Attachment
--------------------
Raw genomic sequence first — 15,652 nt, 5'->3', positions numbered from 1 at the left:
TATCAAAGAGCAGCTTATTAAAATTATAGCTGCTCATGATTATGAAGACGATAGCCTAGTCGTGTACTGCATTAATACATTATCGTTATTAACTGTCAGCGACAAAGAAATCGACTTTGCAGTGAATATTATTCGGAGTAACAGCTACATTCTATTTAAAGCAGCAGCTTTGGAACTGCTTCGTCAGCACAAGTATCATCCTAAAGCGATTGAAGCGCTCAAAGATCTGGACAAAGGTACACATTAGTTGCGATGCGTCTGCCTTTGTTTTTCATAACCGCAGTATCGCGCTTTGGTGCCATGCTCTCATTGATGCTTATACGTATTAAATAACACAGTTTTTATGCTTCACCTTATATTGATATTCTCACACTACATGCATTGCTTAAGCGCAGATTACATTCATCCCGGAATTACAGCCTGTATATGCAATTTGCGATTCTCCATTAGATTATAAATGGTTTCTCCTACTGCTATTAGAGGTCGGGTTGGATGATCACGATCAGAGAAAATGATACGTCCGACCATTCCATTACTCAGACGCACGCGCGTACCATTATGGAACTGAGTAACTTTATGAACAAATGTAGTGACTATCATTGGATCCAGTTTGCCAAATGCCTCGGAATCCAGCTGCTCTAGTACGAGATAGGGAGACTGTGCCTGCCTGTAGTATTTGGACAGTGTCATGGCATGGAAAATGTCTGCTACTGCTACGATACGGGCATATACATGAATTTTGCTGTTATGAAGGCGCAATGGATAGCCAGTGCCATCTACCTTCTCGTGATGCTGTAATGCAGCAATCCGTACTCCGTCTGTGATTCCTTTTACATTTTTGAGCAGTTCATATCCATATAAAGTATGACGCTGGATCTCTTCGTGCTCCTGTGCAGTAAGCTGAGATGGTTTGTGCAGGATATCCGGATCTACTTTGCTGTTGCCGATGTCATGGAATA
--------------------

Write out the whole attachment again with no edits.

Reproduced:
Raw genomic sequence first — 15,652 nt, 5'->3', positions numbered from 1 at the left:
TATCAAAGAGCAGCTTATTAAAATTATAGCTGCTCATGATTATGAAGACGATAGCCTAGTCGTGTACTGCATTAATACATTATCGTTATTAACTGTCAGCGACAAAGAAATCGACTTTGCAGTGAATATTATTCGGAGTAACAGCTACATTCTATTTAAAGCAGCAGCTTTGGAACTGCTTCGTCAGCACAAGTATCATCCTAAAGCGATTGAAGCGCTCAAAGATCTGGACAAAGGTACACATTAGTTGCGATGCGTCTGCCTTTGTTTTTCATAACCGCAGTATCGCGCTTTGGTGCCATGCTCTCATTGATGCTTATACGTATTAAATAACACAGTTTTTATGCTTCACCTTATATTGATATTCTCACACTACATGCATTGCTTAAGCGCAGATTACATTCATCCCGGAATTACAGCCTGTATATGCAATTTGCGATTCTCCATTAGATTATAAATGGTTTCTCCTACTGCTATTAGAGGTCGGGTTGGATGATCACGATCAGAGAAAATGATACGTCCGACCATTCCATTACTCAGACGCACGCGCGTACCATTATGGAACTGAGTAACTTTATGAACAAATGTAGTGACTATCATTGGATCCAGTTTGCCAAATGCCTCGGAATCCAGCTGCTCTAGTACGAGATAGGGAGACTGTGCCTGCCTGTAGTATTTGGACAGTGTCATGGCATGGAAAATGTCTGCTACTGCTACGATACGGGCATATACATGAATTTTGCTGTTATGAAGGCGCAATGGATAGCCAGTGCCATCTACCTTCTCGTGATGCTGTAATGCAGCAATCCGTACTCCGTCTGTGATTCCTTTTACATTTTTGAGCAGTTCATATCCATATAAAGTATGACGCTGGATCTCTTCGTGCTCCTGTGCAGTAAGCTGAGATGGTTTGTGCAGGATATCCGGATCTACTTTGCTGTTGCCGATGTCATGGAATA